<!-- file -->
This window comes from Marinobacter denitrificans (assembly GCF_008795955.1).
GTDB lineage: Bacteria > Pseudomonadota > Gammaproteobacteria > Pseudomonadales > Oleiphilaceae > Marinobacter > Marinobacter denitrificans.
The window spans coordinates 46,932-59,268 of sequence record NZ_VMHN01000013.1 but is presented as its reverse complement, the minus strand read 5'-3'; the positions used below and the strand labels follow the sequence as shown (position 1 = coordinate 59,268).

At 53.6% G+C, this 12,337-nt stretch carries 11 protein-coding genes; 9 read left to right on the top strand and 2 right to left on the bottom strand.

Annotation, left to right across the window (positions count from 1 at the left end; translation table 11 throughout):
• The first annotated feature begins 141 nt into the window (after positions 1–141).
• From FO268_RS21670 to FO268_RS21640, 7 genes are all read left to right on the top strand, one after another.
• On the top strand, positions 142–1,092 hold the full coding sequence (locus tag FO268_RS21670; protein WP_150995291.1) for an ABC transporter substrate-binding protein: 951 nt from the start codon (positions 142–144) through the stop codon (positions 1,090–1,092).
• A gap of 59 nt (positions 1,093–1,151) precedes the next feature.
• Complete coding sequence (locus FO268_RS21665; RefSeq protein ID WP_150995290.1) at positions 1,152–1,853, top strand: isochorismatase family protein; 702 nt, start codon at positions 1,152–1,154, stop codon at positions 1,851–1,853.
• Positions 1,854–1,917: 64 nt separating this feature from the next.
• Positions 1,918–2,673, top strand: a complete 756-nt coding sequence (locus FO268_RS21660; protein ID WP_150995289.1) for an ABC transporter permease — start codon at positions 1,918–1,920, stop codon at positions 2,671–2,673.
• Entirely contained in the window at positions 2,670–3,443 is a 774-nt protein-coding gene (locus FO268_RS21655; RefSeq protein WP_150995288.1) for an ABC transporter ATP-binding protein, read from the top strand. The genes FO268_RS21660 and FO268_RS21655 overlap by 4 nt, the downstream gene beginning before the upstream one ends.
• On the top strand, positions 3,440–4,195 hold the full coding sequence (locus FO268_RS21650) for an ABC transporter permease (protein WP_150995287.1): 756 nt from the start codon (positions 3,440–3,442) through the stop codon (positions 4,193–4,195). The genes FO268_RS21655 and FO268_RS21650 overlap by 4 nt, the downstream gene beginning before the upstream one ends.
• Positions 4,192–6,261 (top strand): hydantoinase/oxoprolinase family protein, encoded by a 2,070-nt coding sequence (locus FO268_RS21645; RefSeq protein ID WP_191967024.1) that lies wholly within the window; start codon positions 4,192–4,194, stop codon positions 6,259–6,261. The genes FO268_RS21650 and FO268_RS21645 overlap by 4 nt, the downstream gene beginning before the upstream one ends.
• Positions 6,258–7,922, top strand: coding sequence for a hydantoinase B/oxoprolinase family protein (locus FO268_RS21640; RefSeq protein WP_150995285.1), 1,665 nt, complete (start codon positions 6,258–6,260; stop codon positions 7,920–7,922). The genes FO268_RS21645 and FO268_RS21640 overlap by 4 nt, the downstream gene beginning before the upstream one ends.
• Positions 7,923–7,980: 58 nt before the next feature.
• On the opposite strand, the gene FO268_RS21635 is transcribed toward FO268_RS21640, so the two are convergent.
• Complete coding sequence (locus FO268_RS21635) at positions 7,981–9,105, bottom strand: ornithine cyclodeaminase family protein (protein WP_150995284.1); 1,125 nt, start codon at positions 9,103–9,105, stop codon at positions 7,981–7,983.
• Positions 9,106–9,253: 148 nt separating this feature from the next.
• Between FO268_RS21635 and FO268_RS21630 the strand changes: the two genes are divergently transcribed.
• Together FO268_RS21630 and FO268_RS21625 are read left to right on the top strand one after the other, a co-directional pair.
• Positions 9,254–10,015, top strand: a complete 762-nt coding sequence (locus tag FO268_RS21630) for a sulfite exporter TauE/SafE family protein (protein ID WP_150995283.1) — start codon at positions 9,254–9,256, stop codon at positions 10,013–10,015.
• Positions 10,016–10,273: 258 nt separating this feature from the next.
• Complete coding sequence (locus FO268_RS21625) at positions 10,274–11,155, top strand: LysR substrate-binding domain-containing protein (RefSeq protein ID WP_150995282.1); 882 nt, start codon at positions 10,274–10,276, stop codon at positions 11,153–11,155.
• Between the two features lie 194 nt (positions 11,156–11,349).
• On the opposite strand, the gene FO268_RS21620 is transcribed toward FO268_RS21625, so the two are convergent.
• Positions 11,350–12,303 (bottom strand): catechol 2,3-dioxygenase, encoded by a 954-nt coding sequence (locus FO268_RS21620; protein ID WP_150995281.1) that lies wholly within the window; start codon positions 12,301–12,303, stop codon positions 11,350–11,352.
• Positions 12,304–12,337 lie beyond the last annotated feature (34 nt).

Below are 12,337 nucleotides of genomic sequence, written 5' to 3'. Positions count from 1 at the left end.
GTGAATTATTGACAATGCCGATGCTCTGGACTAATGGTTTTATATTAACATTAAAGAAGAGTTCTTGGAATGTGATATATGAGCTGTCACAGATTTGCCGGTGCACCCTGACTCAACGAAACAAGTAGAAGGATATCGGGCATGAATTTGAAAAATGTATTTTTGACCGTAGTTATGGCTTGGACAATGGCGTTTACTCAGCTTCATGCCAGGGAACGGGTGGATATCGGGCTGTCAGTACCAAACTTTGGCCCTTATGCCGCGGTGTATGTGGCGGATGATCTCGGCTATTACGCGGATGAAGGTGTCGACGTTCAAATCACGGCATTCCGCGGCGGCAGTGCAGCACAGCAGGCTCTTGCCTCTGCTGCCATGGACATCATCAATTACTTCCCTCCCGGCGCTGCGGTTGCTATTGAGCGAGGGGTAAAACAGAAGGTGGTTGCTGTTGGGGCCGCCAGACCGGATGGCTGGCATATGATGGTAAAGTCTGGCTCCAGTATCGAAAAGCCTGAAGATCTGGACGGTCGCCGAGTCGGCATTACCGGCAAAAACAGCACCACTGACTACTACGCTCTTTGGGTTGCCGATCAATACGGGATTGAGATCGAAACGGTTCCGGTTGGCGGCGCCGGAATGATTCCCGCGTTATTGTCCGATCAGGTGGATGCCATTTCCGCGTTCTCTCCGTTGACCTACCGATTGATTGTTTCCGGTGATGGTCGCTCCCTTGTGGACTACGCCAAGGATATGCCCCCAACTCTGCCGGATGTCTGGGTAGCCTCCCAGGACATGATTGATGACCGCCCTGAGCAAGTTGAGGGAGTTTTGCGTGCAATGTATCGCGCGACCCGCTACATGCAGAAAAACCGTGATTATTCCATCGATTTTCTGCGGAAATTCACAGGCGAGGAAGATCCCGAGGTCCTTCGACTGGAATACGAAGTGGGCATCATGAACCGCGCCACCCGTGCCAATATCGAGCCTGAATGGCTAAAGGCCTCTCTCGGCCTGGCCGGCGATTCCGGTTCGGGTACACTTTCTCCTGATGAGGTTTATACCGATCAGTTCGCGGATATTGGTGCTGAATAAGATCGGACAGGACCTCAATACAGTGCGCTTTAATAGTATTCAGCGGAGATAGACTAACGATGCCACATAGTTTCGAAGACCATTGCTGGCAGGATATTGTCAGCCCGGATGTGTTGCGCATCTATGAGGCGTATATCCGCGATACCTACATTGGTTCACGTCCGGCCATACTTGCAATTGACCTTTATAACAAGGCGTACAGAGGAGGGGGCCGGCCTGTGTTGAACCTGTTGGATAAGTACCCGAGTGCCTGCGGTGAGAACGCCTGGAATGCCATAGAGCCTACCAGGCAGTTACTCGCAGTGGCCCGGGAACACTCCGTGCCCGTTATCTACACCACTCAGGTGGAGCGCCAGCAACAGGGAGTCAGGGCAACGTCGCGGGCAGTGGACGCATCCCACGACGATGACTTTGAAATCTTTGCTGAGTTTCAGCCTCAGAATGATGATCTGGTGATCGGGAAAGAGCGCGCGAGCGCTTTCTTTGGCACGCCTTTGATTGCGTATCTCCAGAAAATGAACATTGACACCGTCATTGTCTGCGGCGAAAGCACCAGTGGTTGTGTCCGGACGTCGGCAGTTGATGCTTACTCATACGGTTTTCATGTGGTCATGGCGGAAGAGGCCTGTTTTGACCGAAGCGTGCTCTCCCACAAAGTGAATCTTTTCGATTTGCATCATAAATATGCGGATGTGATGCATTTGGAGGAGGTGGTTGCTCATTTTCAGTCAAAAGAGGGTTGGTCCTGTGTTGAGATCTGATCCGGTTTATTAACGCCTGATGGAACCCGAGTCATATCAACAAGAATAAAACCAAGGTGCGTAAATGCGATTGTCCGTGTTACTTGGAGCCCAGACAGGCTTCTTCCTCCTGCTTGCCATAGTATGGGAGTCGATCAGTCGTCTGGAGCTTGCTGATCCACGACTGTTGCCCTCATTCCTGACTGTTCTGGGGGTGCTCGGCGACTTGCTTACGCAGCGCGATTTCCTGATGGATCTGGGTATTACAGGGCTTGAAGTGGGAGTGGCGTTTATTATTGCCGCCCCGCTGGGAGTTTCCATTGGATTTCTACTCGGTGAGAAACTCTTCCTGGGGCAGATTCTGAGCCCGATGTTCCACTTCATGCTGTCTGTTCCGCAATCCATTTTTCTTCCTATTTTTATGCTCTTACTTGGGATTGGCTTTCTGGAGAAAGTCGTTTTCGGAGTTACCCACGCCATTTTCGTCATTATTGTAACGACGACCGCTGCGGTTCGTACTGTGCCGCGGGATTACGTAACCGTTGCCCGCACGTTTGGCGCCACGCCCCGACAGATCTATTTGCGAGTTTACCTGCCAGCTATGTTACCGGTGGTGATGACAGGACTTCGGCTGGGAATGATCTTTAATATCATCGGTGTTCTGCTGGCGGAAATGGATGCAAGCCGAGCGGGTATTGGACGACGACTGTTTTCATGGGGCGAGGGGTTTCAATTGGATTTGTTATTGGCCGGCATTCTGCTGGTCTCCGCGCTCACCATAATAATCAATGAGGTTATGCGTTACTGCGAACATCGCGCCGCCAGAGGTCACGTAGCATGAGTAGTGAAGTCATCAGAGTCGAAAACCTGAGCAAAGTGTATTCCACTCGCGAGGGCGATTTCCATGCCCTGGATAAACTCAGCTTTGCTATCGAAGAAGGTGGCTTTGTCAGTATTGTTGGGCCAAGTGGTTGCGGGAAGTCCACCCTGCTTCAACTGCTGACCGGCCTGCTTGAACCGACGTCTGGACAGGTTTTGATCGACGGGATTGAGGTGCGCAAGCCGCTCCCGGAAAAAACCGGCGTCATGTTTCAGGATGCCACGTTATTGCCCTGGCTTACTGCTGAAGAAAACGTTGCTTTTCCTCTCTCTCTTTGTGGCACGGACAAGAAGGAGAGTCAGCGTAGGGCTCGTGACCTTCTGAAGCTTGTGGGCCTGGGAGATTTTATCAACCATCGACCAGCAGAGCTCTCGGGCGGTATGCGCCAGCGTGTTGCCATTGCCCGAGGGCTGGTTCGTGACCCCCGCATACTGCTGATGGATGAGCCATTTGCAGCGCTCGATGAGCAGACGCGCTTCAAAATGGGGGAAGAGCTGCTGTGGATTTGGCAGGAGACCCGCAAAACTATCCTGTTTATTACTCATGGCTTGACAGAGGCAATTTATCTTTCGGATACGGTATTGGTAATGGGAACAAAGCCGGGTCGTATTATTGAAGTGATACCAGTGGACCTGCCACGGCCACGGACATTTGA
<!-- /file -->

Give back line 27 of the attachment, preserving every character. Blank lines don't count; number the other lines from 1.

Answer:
• On the opposite strand, the gene FO268_RS21620 is transcribed toward FO268_RS21625, so the two are convergent.